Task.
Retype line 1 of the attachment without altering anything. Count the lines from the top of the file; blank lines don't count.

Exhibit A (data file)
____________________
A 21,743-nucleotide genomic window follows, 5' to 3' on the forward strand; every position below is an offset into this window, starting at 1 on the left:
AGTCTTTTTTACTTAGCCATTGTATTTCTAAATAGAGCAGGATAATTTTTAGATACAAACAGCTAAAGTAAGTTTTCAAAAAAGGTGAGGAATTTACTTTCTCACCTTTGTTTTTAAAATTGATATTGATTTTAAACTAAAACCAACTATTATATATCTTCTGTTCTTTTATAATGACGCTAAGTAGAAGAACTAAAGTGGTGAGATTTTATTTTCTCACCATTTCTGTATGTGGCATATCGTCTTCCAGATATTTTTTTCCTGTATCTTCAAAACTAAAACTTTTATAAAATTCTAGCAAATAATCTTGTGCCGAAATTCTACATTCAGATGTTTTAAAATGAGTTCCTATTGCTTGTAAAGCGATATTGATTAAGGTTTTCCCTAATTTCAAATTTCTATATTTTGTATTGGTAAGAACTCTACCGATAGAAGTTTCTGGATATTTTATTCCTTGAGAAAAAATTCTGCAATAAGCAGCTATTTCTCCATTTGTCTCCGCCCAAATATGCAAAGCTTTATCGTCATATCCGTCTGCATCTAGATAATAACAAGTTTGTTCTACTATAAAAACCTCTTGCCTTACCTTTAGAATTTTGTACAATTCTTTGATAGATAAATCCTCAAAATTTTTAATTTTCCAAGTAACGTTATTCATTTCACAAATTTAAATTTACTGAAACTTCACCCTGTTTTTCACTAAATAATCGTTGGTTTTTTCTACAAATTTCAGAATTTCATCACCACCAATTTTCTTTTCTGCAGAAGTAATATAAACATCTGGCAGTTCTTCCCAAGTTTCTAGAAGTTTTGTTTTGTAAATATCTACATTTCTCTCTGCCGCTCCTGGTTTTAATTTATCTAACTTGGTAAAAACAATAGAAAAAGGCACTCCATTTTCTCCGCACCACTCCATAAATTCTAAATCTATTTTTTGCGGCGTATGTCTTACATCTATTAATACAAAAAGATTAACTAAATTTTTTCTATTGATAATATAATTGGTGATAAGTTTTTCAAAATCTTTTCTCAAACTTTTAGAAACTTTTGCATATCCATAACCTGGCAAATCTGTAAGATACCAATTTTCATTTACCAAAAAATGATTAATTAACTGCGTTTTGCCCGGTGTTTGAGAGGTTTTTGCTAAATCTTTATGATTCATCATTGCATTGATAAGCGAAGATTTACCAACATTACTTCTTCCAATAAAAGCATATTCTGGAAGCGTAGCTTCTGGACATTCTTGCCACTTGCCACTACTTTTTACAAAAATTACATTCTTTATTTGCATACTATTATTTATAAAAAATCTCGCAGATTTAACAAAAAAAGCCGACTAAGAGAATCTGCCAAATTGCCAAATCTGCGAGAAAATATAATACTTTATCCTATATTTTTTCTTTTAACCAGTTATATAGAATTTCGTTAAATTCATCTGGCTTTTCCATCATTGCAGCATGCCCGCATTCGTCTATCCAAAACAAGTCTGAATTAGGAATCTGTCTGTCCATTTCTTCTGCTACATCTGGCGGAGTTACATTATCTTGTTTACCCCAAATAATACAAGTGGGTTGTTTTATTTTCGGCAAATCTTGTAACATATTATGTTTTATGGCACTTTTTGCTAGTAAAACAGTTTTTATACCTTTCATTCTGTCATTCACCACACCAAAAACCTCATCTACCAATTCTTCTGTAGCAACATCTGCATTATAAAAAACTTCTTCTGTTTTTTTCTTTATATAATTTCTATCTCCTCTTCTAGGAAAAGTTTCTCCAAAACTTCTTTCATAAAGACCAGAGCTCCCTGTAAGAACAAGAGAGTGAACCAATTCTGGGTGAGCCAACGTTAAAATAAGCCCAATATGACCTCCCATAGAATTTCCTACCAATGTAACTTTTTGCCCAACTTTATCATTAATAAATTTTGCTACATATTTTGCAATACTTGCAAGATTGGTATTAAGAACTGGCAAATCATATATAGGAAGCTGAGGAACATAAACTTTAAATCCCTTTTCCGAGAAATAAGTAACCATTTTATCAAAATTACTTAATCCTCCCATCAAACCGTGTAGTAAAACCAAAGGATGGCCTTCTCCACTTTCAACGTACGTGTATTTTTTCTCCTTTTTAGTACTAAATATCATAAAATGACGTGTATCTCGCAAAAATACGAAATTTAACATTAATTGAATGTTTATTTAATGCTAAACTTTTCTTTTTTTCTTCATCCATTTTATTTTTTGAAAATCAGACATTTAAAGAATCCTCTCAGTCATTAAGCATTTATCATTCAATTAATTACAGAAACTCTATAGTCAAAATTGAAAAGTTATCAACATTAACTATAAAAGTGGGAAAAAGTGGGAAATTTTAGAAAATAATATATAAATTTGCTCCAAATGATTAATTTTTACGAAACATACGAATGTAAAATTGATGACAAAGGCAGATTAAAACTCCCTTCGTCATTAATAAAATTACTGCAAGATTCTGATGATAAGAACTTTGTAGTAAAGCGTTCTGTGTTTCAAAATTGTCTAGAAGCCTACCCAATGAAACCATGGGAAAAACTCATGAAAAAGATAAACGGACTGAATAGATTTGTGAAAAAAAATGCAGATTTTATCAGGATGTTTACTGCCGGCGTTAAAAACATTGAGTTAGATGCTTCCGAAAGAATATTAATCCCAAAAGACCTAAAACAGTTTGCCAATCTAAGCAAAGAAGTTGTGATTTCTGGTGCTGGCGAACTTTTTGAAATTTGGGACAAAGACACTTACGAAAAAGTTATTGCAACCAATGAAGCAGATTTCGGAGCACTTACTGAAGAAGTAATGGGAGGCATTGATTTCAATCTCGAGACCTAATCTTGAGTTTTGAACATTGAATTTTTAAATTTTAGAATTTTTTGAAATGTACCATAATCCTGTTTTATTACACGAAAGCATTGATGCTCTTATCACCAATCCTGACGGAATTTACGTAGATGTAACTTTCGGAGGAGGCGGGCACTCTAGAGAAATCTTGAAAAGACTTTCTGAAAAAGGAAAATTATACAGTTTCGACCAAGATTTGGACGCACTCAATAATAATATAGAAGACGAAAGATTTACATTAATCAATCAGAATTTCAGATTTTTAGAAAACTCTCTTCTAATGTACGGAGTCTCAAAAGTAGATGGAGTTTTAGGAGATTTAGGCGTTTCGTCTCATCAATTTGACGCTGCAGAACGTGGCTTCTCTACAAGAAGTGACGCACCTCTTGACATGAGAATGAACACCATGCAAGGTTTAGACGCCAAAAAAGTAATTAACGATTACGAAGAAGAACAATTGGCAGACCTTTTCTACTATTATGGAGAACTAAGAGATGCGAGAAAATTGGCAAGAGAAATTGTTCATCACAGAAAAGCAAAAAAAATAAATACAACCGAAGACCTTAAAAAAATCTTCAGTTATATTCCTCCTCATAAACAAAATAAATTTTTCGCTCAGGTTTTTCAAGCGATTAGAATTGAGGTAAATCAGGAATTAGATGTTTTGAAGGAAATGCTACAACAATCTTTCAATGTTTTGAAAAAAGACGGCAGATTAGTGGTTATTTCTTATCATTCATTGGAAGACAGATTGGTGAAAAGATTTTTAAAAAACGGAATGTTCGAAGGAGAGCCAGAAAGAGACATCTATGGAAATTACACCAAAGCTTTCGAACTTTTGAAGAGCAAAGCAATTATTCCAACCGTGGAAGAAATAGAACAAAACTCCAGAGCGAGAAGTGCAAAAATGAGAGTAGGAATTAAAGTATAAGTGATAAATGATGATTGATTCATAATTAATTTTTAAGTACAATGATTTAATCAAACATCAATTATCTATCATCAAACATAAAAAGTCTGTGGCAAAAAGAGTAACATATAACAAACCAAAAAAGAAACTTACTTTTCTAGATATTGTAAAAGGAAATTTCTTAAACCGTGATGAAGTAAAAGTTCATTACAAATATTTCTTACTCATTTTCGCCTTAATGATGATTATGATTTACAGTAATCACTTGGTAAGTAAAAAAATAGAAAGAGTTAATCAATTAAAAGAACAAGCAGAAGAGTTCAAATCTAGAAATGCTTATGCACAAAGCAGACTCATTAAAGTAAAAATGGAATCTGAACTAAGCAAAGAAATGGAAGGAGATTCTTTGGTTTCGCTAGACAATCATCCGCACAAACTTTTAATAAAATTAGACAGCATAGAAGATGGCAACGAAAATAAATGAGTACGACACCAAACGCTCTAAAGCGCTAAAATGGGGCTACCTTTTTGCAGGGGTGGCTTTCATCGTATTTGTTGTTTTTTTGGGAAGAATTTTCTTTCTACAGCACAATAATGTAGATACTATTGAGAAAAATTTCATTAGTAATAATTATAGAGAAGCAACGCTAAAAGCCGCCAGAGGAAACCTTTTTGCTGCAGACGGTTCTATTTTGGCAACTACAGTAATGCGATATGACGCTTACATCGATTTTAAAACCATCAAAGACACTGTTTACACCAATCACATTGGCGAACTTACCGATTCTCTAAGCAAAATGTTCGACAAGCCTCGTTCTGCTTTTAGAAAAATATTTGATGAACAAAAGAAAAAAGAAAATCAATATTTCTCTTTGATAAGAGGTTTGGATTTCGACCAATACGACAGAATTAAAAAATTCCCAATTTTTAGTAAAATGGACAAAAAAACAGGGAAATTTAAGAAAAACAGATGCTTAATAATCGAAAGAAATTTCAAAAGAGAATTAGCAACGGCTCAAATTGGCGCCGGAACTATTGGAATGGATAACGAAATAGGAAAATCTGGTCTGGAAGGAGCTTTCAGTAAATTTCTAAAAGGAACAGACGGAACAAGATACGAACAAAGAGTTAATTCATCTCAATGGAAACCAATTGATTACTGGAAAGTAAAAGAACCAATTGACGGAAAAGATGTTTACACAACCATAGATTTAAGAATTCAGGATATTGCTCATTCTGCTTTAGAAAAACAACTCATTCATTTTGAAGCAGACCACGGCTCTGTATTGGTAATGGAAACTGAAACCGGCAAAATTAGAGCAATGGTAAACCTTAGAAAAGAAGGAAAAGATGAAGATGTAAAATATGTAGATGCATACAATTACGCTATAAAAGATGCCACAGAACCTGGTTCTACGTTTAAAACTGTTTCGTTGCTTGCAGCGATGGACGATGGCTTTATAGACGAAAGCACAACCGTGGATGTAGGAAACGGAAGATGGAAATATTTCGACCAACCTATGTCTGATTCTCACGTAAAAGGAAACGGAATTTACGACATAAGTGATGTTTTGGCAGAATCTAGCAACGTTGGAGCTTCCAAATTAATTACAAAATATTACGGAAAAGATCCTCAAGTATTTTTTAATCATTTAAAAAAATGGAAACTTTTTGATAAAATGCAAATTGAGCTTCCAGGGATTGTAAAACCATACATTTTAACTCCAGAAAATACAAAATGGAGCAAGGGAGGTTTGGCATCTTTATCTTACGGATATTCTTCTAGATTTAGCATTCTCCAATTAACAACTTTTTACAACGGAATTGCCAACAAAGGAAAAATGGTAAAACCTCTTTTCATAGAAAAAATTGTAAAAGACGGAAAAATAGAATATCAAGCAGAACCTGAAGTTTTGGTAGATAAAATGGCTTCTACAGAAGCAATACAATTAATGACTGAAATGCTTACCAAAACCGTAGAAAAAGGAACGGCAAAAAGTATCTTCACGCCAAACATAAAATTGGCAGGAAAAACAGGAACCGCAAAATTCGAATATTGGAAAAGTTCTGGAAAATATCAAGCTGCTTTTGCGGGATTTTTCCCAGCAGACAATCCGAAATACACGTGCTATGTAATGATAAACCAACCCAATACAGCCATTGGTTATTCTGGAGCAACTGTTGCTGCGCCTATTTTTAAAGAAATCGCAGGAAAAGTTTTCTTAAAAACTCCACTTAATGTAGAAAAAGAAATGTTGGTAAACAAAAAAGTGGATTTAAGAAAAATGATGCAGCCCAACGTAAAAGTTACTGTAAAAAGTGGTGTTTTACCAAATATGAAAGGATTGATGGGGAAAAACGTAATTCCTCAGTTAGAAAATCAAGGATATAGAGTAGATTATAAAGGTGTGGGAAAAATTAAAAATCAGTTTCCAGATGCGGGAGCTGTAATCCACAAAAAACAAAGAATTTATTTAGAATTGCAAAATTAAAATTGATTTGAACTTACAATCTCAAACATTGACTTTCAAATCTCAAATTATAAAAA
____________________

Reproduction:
A 21,743-nucleotide genomic window follows, 5' to 3' on the forward strand; every position below is an offset into this window, starting at 1 on the left: